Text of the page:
Reception: The film was another critical success and won the award for Best Original Screenplay at the Cannes Film Festival. It was praised for its black humor, its fast-paced action, and its performances.

Miller’s Crossing (1990)

Plot: The film is set in Chicago in the 1920s and tells the story of three men: Tom Reagan, a hitman working for a gangster; Bernie Bernbaum, a young lawyer looking to make his fortune; and Leo O’Bannon, a gangster in trouble.

Reception: The film was a critical success and won the award for Best Adapted Screenplay at the Cannes Film Festival. It was praised for its noir style, its complex characters, and its dark atmosphere.

Barton Fink (1991)

Plot: Barton Fink is a young playwright who is hired by a Hollywood producer to write a horror film. However, Barton finds himself uncomfortable in the world of cinema and begins to lose his mind.

Reception: The film was a critical success and won the award for Best Original Screenplay at the Cannes Film Festival. It was praised for its grotesque style, its satire of the film industry, and John Turturro’s performance.

The Hudsucker Proxy (1994)

Plot: The film is set in 1937 and tells the story of Norville Barnes, a young dreamer who moves to New York to work for the Hudsucker Corporation, a large hula hoop manufacturing company. However, Norville finds himself involved in a power struggle within the company.

Reception: The film was a commercial and critical flop. It was criticized for its overly kitschy style and its unoriginal plot.

Fargo (1996)

Plot: The film is set in Minnesota and tells the story of Jerry Lundegaard, a man in debt who hires two hitmen to kidnap his wife to ask for a ransom from his wealthy father-in-law. However, the plan goes awry and the situation quickly descends into a bloodbath.

Reception: The film was a critical and commercial success. It won two Academy Awards, for Best Original Screenplay and Best Supporting Actress (Frances McDormand). It was praised for its noir style, its fast-paced suspense, and its satire of American society.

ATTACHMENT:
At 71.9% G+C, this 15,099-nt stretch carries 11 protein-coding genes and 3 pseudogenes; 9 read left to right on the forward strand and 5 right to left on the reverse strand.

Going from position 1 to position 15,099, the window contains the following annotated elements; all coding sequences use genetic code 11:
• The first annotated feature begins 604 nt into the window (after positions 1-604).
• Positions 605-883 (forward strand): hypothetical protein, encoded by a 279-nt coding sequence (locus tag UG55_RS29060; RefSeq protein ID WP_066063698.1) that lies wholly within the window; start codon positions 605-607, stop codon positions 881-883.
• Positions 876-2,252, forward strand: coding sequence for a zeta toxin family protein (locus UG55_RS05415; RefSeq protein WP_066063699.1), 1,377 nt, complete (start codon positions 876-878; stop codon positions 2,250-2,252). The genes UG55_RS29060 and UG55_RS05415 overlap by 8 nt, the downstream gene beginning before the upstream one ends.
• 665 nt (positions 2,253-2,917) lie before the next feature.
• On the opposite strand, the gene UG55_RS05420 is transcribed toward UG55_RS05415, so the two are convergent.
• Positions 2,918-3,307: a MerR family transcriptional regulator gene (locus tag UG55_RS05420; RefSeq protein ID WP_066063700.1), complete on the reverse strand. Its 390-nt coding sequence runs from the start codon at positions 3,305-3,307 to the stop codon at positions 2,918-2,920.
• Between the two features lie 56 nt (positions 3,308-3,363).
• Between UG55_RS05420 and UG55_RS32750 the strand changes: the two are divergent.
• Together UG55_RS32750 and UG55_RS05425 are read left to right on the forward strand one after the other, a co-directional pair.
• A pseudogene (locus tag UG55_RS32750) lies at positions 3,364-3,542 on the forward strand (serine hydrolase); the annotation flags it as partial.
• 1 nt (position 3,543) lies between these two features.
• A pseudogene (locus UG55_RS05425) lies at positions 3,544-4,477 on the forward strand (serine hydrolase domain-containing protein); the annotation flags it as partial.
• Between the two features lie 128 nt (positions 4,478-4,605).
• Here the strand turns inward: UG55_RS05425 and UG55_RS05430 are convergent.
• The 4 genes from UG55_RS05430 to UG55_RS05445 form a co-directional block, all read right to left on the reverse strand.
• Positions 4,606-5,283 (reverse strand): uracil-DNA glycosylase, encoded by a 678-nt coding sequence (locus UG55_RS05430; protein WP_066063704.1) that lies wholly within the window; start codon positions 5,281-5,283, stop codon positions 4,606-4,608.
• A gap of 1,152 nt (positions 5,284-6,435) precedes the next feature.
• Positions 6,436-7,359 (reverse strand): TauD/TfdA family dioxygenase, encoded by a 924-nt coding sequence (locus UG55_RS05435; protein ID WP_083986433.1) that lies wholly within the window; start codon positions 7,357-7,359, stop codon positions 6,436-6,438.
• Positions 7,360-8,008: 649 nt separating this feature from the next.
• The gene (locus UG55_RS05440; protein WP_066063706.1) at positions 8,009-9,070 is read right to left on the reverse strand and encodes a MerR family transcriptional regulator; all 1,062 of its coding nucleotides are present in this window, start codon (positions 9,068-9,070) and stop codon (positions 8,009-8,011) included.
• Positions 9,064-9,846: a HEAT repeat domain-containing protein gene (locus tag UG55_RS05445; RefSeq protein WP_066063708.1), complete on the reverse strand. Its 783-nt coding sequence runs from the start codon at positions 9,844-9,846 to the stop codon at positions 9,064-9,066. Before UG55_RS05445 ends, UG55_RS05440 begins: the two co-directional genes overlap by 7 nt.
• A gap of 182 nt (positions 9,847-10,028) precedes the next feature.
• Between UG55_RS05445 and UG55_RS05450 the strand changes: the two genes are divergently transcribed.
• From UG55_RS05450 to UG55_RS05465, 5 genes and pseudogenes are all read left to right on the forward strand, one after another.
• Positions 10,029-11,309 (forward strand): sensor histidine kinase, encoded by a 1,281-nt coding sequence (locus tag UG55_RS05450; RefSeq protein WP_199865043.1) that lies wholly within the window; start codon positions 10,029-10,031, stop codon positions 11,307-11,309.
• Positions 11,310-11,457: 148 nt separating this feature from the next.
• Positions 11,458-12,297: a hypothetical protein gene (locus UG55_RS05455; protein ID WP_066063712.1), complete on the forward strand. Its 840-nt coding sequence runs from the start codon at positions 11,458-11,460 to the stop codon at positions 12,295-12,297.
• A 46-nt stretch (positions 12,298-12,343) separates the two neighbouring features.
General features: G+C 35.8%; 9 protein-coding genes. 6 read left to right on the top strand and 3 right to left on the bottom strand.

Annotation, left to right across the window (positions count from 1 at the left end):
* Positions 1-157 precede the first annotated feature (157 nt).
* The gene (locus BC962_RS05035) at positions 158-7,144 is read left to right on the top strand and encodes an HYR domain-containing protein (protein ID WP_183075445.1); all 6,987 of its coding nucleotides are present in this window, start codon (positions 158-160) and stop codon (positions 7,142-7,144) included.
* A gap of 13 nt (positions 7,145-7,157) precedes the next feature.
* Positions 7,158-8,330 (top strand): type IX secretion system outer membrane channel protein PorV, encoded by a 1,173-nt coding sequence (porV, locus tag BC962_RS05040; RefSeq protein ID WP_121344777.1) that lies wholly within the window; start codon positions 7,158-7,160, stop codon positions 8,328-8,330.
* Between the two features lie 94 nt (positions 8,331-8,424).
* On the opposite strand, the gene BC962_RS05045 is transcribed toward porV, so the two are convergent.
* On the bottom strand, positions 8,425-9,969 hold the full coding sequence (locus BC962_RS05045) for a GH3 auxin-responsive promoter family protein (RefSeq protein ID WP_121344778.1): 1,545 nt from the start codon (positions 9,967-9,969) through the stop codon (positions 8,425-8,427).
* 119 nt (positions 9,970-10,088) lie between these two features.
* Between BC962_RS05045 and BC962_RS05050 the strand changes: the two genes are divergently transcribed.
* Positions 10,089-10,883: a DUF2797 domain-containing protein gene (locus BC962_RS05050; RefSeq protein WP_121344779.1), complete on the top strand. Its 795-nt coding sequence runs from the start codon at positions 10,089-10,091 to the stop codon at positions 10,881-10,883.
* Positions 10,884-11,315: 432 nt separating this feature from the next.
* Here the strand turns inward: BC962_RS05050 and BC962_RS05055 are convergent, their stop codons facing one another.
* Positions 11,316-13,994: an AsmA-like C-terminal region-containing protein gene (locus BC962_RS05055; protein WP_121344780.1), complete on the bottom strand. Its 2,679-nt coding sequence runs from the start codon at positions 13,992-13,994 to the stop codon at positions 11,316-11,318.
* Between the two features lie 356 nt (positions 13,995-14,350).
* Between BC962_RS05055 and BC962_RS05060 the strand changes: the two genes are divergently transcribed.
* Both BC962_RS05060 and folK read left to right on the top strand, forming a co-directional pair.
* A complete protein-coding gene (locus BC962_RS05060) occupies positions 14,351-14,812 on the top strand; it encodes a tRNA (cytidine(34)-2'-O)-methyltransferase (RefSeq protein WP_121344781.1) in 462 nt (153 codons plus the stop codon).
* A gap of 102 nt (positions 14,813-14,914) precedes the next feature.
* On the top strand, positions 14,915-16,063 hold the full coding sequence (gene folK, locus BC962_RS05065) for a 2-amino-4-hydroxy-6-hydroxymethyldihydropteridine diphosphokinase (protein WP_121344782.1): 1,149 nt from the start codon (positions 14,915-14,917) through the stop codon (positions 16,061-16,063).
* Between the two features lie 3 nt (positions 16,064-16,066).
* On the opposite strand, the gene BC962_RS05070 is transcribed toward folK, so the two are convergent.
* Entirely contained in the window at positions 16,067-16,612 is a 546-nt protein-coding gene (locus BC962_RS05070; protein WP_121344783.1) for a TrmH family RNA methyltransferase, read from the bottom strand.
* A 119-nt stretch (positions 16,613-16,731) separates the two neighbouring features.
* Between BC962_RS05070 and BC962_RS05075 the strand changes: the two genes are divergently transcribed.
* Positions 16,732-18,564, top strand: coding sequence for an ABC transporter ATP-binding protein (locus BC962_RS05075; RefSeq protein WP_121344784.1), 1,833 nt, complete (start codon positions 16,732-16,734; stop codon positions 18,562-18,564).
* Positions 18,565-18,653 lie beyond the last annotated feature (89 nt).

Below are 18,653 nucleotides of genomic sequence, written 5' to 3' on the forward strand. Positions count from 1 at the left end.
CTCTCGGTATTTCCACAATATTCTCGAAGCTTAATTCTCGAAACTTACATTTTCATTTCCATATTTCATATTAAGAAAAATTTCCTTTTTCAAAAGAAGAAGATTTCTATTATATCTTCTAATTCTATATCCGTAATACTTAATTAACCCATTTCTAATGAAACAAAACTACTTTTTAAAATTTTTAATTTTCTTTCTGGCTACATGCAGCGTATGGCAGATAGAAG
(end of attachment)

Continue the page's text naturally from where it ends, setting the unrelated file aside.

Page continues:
The Big Lebowski (1998)

Plot: The film tells the story of Jeffrey Lebowski, a lazy and unemployed man who is mistaken for a wealthy man of the same name. When the real Lebowski is kidnapped, Lebowski is tasked with paying the ransom.

Reception: The film was a commercial and critical success. It was praised for its surreal humor, its eccentric characters, and its soundtrack.

O Brother, Where Art Thou? (2000)

Plot: The film is set in the 1930s and tells the story of Ulysses Everett McGill, a con man who is freed from prison by his brothers. The three brothers set out to find a hidden treasure, but they find themselves pursued by a gang of criminals.

Reception: The film was a commercial and critical success. It was praised for its humor, its music, and its visual style.

The Man Who Wasn’t There (2001)

Plot: The film tells the story of Ed Crane, a barber who is accused of murder. Ed tries to prove his innocence, but he finds himself involved in a series of events that lead him to doubt himself.

Reception: The film was a critical success and won the award for Best Original Screenplay at the Cannes Film Festival. It was praised for its minimalist style, its slow pace, and its portrait of a man in crisis.

Intolerable Cruelty (2003)

Plot: The film tells the story of Howard Bloom, a divorce lawyer who is hired by a wealthy woman to divorce her husband. However, Howard finds himself involved in a series of complicated situations that make it difficult for him to carry out his plan.

Reception: The film was a commercial success, but it received mixed reviews from critics. It was praised for its performances and its humor, but it was criticized for its convoluted plot.

The Ladykillers (2004)

Plot: The film tells the story of a group of criminals who hide out in a retirement home while planning a heist. However, the criminals find themselves involved in a series of events that put their plan at risk.

Reception: The film was a commercial success, but it received mixed reviews from critics. It was praised for its humor and its performances, but it was criticized for its predictability.

Paris, je t’aime (2006) – Tuileries

Plot: The film is an anthology of short films set in Paris. The short film Tuileries tells the story of a man who meets a woman in a park in Paris. The two fall in love, but their story is destined to last only one night.